Welcome to the first in the series of Special Collections blogs that chart the development of university life at the Highfield campus from 1919 onwards.The development at Highfield was part of an ambitious expansion plan by the University College of Southampton to create new and enhanced facilities to attract more students and to compete with other educational institutions.
The first part of this plan was the acquisition of the lease of Highfield Hall by the College’s Principal Dr Alexander Hill. This was opened in early 1914, partly as a home for Dr Hill and his family, and partly as a hall of residence for a number of staff and students.The progress and plans for the buildings at the Highfield site were to be subject to various modifications as compromises had to be made to keep the project within budget.
Firstly, due to increasing building costs, the construction of the proposed administration building was postponed. It then became clear that only two wings of the Arts building, without its centre, could be constructed with the money available. This “Arts block” consisted of 28 large and various small lecture rooms as well as private rooms for professors and laboratories for biology, chemistry, physics and engineering connected to the Arts block and each other by covered ways.Despite the compromises that had to be made with the construction, a sense of optimism prevailed and in a letter to the Court of Governors in early 1914 the President of University College, Claude Montefiore, wrote: “There is a need for a strong university college in the southern counties, which shall ultimately develop into a local university…. A natural seat of such a university or university college is Southampton.”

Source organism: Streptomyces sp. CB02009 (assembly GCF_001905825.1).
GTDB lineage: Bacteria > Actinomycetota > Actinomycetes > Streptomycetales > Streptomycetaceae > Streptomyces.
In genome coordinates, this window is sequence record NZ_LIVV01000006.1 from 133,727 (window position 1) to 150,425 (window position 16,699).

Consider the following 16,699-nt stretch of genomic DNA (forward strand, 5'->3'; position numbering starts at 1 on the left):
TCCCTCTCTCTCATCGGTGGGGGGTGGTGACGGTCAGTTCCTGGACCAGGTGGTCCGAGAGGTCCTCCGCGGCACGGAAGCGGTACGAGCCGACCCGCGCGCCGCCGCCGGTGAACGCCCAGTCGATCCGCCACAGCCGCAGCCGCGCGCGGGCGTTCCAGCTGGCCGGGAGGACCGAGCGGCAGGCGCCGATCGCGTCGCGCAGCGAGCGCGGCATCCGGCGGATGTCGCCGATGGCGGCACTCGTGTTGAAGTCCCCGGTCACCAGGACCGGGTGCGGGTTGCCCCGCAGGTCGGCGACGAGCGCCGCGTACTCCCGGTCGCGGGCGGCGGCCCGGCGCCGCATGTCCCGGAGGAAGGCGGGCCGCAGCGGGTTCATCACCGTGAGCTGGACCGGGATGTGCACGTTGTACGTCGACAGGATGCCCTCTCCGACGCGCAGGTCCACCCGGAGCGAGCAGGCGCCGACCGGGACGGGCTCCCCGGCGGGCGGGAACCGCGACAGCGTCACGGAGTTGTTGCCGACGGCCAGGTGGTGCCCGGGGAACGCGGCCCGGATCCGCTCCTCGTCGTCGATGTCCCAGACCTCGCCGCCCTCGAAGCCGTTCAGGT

The first instalment of buildings was officially opened by the Lord Chancellor, Lord Haldane, on 20 June 1914.Eight days later Archduke Franz Ferdinand was assassinated in Sarajevo and war was declared on 4 August. The College made the decision not to move its operations from the High Street and a special meeting of the Council on 7 September was called to consider offering the War Office the new buildings at Highfield as a temporary hospital. The Highfield buildings continued to be used as a war hospital into 1919. The War Office gave up the tenancy in May, although discussions had begun early in that year for the return of the buildings to the University College. The College took the view that as the buildings had been new when they were taken over by the War Office, there would be damage that could not be made good. Instead, as noted in the Council minutes of 24 February 1919, it would prefer “that they should remain as ‘honourable scars’ testifying to the service which the College was able to render to the state during its time of trial”. On assessing the extent of the damage, however, the Principal Dr Hill reported to the Council on 23 June that “the architect … was astonished at the amount. … The fitting up and furnishing of the new buildings would be extremely costly, even though the utmost use should be made of all materials which could be removed from the old buildings. The absolutely indispensable equipment would cost several thousands of pounds”. Renewed negotiations with the War Office led to the agreement for “all the huts, fittings, furniture and other equipment provided for the war hospital” to be retained by the College to enable it to accommodate the influx of students and wounded military personnel wishing to return to study. When the move was finally made from the “Old Hartley” to Highfield campus for the start of the academic year 1919 “upward of 300 full time day students had been admitted and more were coming in every day….” marking a new beginning for both the University and for college community life.